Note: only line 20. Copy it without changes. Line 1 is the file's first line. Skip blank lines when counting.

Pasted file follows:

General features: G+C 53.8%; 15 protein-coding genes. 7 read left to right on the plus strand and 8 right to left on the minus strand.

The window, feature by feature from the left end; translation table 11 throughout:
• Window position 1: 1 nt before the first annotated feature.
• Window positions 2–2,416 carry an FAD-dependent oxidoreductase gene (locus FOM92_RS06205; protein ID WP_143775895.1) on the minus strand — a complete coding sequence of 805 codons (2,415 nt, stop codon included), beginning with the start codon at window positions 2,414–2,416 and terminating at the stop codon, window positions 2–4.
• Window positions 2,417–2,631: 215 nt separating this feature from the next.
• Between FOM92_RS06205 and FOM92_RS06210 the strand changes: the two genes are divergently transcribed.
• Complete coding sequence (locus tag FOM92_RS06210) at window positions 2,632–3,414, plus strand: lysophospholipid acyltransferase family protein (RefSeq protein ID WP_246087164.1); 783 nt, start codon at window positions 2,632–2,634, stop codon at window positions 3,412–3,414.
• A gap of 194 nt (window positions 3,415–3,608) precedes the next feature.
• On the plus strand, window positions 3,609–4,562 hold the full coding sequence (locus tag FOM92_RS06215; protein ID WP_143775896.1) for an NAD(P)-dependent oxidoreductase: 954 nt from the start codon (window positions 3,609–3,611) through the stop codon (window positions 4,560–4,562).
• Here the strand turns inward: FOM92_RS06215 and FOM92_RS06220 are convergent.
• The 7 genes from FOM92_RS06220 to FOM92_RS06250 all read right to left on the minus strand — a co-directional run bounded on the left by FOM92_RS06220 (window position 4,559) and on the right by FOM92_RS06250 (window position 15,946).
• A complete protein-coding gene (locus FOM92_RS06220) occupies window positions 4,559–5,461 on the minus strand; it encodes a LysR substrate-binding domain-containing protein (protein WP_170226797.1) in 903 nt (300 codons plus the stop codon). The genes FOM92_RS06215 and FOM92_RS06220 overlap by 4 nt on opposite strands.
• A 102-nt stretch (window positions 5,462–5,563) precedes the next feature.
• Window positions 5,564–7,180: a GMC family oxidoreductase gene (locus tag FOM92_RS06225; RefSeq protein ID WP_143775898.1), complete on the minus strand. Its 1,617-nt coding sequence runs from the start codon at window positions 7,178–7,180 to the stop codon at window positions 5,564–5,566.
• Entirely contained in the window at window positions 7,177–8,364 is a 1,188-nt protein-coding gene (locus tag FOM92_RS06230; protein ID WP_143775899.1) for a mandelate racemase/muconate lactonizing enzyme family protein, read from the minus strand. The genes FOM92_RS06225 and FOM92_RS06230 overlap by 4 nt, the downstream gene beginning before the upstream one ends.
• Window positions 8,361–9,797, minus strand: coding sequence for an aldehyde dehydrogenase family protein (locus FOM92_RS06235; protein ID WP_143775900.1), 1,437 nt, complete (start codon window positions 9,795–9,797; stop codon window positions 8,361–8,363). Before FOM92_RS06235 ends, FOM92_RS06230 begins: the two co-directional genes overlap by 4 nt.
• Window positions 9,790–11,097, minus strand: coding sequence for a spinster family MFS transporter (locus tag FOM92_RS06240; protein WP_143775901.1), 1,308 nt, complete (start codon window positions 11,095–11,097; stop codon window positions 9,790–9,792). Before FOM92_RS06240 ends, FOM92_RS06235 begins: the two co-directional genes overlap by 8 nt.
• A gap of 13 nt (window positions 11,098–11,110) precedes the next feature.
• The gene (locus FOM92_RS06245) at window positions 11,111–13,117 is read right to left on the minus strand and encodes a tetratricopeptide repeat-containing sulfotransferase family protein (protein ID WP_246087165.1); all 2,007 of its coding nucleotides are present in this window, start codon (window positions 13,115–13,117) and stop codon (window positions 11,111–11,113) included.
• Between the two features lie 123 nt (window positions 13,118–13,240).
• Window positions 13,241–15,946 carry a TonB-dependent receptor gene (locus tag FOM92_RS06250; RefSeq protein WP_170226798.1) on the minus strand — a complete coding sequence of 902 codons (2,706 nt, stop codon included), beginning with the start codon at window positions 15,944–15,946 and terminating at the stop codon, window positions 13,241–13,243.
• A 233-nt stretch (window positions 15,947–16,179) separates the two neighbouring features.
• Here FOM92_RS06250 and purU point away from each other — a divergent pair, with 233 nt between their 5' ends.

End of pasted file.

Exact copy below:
• Between the two features lie 123 nt (window positions 13,118–13,240).